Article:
In 1889 Nation’s husband became a preacher, and they moved to Medicine Lodge, Kansas. Here she began a career of charity and religious work and became known as “Mother Nation.” She took a deep interest in helping unfortunate people, especially women and children, and became known for her generosity. Nation organized a chapter of the Woman’s Christian Temperance Union (WCTU). The WCTU had helped pass a Kansas law against selling alcohol. In Missouri, each county could decide to be wet or dry.

Woman’s Christian Temperance Union (WCTU)

The Woman’s Christian Temperance Union (WCTU) is a national voluntary organization founded in 1874 by women who were concerned about the problems alcohol was causing in their families and communities. Based on the writing of Xenophon, a Greek philosopher, the Union defined temperance as “moderation in all things healthful; total abstinence from all things harmful.” The WCTU of Missouri was organized in 1882.

During the nineteenth and early twentieth century, WCTU’s chief goal, or mission, was to outlaw the selling of alcohol. The organization held marches and rallies in several states. Besides saloons, their targets were men’s clubs like the Odd Fellows, Elks, Eagles, Lions, Masons, and others. Women could not enter these private clubs to search for their husbands if they were missing.

Members of the WCTU had been working for Prohibition, an amendment to the Constitution to make the sale of alcoholic beverages illegal, for many years before Nation became famous for smashing saloons with her hatchet.

Prohibition in Missouri

Three maps showing wet and dry counties in Missouri in 1906, 1910, and 1914 demonstrate the progress of prohibition in Missouri. A wet county allowed the sale of alcohol; a dry county did not.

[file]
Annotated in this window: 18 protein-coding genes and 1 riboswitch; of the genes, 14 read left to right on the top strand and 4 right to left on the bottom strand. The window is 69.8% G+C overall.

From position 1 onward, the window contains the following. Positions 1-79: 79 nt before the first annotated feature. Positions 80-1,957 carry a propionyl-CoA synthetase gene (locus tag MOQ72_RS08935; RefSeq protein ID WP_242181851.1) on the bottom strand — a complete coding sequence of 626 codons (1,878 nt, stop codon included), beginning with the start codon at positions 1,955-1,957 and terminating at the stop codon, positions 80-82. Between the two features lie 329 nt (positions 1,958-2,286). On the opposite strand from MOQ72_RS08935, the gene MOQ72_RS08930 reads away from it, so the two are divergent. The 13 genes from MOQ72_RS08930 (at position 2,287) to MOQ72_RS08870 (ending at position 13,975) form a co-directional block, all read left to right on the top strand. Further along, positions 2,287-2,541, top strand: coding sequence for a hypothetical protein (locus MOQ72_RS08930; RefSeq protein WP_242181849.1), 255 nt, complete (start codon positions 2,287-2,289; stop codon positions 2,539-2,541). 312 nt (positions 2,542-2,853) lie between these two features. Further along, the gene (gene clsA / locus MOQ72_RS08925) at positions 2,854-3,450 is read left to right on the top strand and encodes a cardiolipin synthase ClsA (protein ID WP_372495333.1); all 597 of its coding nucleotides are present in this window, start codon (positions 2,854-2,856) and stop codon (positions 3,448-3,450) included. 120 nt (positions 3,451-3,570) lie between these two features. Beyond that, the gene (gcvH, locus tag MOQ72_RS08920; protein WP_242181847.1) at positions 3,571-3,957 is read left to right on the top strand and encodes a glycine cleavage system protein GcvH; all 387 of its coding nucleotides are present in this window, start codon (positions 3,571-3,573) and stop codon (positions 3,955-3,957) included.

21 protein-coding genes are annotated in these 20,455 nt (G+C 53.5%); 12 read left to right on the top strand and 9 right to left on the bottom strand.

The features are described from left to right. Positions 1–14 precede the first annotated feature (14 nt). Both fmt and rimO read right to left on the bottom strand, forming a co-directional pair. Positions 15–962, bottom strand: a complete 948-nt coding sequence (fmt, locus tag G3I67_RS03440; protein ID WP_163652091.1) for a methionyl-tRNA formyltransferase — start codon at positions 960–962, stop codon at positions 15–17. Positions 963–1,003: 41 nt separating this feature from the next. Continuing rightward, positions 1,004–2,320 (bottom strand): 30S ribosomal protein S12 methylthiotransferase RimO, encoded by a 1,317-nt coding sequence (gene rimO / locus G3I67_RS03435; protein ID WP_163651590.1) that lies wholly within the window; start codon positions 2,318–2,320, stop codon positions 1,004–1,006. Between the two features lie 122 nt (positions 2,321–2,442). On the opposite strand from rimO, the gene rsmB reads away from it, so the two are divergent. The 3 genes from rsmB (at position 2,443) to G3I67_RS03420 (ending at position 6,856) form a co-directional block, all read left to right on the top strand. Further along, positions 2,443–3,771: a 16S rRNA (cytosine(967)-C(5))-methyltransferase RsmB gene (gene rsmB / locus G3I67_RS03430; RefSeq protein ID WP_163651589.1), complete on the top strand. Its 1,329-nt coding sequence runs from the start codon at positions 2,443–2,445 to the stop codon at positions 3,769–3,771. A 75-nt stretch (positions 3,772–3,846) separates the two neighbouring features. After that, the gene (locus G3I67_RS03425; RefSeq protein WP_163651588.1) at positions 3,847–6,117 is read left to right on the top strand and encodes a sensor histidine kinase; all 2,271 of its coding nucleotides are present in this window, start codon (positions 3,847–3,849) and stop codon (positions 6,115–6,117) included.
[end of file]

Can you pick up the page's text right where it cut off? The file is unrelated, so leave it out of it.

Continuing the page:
Prohibition passed in a few states as early as 1906, but it never became law in Missouri. Counties adopted Prohibition one by one, and these maps show “wet” counties as black and “dry” counties as white. By 1910, a year before Carry Nation died, most counties were dry. By September 1914, there were enough dry counties to declare Missouri a dry state.

Nation also tried to help prisoners in the jail. She came to believe that alcohol had caused the troubles of the inmates. Illegal bars and men’s clubs in Kansas still served liquor. Nation and another member of the WCTU decided to get rid of the bars by standing outside them, praying loudly and singing hymns. Soon, the bars in Medicine Lodge were closed.

In 1900 Nation believed that God told her to go to Kiowa, Kansas, and close the bars there. Rather than use hymns and prayer, however, Nation threw bricks. She continued her destructive tactics in Wichita, Kansas. In Topeka in 1901, someone handed her a hatchet.

Nation was a strong, six-foot-tall woman, and when her method became violent, people noticed. The Kansas WCTU presented her with a gold medallion inscribed, “To the Bravest Woman in Kansas.” The crowds of followers grew, but her marriage fell apart. By November 1901, she was divorced. Again alone, Nation sold little pewter hatchets to raise money and took on speaking engagements. She was beaten and jailed many times. After one “smashing,” Nick Chiles, a black politician and bar owner, bailed her out of jail. He also published her first newspaper, The Smasher’s Mail.

Nation's Method

Nation’s method had three parts: First, she spoke on the streets or in a hall and gathered a crowd. It did not worry her if the men in the crowd laughed at her.

Second, after Nation had some support from the people, she would speak to lawmakers like Governor William Stanley of Kansas as shown in this illustration. Nation asked him to enforce the laws of the state and explained that alcohol was ruining lives and families.